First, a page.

Assuming that z_y\not=0, the first of these equations holds only if t_1=t_2, then substituting t_1 for t_2 in the second one, we get:
t_1 = 2k\pi.
Therefore t_1 is an integral multiple of 2\pi at the intersections of spirals (1) and (2). But these are exactly the points of all allowable w^z, as we wanted to show.

We could use a similar reasoning to show that another spiral intersects spiral (1) at and only at these points:
z_2 = p_0 e^{(z+1) \imath t_2} (3)

There are no other spiral that intersects the first spiral at and only at all points of allowable w^z.

The figure below illustrate the case where w=1 and z=\frac{4-\imath}{5}. Then, we can choose p_0=1. The red spiral corresponds to spiral (1), the green one to (2), and the blue one to (3). Look that the green intersects the red at the same points that the blue intersects the red, these points are marked with black spots and represents the allowable w^z.
Image

In the case z is real, both spirals degenerate to a circle of radius |p_0| centered at the origin, making it impossible to distinguish where the answers points are. In order to see where they are, we could break the degeneracy by adding a small imaginary part \varepsilon\imath to z.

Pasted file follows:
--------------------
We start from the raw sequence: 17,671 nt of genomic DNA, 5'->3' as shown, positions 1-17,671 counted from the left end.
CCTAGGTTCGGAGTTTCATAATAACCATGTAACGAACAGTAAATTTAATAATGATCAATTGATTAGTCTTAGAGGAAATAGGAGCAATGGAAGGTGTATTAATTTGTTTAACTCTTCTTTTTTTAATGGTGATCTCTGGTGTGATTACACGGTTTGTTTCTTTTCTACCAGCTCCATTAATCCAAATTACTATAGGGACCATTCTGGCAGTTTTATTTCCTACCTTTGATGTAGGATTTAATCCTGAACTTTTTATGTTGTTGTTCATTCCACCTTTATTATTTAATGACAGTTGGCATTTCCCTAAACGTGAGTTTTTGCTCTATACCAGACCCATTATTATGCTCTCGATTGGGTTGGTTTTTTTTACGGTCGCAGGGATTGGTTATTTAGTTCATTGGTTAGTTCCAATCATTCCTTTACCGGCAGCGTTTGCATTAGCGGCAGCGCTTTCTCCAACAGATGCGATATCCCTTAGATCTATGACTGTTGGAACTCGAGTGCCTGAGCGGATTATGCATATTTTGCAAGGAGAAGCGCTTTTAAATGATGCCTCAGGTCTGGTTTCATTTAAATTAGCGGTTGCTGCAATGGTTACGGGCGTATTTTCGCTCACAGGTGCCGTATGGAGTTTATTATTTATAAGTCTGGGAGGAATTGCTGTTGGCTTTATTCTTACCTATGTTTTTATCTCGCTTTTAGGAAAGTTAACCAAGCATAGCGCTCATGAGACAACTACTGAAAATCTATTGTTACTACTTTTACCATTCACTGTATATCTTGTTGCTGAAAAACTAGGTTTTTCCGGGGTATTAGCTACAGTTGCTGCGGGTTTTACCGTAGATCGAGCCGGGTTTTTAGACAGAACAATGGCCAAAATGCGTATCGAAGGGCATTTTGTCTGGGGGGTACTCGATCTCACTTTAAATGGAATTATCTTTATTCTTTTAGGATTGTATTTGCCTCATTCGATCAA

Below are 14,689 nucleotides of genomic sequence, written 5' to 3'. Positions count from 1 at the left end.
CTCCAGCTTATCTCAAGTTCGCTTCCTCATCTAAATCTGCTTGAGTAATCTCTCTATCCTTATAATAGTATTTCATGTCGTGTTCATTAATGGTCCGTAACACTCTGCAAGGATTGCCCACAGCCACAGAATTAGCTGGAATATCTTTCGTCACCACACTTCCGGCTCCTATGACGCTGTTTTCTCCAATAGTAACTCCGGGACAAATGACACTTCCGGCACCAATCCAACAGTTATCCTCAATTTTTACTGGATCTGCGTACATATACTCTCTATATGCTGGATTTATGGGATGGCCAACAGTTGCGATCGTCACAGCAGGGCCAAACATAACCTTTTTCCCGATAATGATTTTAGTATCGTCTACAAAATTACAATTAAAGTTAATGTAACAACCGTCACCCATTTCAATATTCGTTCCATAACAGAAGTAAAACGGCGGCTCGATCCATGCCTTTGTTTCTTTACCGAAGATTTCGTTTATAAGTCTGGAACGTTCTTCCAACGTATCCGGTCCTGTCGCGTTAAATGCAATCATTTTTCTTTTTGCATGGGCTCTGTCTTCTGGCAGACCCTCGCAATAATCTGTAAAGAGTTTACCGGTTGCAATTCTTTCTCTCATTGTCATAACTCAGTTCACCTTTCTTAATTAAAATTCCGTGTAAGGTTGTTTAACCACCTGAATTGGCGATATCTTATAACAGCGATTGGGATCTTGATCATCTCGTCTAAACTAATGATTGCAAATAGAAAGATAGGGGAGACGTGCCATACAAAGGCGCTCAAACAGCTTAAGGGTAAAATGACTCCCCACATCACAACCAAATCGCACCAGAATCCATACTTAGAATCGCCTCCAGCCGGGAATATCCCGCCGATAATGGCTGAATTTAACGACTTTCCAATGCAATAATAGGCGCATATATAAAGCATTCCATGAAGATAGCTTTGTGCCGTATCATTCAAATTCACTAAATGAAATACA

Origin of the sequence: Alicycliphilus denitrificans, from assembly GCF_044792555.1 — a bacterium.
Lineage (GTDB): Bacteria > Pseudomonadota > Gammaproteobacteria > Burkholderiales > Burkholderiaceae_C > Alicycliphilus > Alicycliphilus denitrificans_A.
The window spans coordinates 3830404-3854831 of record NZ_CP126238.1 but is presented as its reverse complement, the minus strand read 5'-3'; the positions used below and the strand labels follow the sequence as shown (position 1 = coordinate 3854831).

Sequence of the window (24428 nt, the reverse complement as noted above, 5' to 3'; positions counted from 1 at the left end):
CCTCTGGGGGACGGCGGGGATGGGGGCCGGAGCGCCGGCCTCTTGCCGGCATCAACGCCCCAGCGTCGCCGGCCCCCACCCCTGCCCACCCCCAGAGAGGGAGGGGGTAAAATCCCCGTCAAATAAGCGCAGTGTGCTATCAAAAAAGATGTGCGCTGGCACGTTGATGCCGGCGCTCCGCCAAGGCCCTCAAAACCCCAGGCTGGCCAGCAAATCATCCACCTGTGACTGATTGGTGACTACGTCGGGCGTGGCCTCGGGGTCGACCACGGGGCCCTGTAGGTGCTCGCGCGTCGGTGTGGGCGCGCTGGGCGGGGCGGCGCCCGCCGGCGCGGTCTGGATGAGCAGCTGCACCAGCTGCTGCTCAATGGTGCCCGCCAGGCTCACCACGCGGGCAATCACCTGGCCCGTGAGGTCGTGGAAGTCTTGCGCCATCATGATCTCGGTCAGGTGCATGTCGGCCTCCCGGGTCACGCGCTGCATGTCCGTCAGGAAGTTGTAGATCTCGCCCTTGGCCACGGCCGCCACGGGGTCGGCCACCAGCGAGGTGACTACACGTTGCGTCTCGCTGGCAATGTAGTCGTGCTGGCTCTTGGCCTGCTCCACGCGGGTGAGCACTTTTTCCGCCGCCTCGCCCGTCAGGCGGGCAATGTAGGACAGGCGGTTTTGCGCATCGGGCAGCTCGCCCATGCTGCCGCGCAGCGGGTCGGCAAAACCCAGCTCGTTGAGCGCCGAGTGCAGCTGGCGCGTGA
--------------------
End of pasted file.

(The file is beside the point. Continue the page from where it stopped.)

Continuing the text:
In the case z is pure imaginary, the first spiral becomes a straight line from origin to the direction of `vector´ p_0.


Last edited by susumu on 06 May 2008, 12:36, edited 10 times in total.

02 May 2008, 20:50
Profile

Joined: 13 Mar 2008, 14:06
Posts: 42
Location: Ithaca NY
Post Re: Exercise [5.9]
I'm glad somebody tackled one of the more interesting ones!
You didn't quite get it, though - the problem is to show that all of the answers to w^z are in the intersection of two spirals. Not that a point in the intersection of 2 spirals is an answer to w^z.
As I remember, when you get different log. spirals using e^{it(z-k)}for different integers k, there is a tightest one that spirals in the clockwise direction, and a tightest one that spirals counterclockwise, and you need to show that the intersection of those spirals contains all answers to w^z.
Also, a curve f(t) with constant arg(f'(t)/f(t)) isn't necessarily a log spiral, because it could be parameterized in a different way. The parameter t could move at different speeds along the curve at different points, and still be tracing out the same path in the complex plane. But it'd be easy to show that you can reparameterize a curve with constant arg(f'(t)/f(t)) to be a log spiral.
Laura


02 May 2008, 21:53
Profile
User avatar

Joined: 02 May 2008, 20:47
Posts: 5
Location: Brazil
Post Re: Exercise [5.9]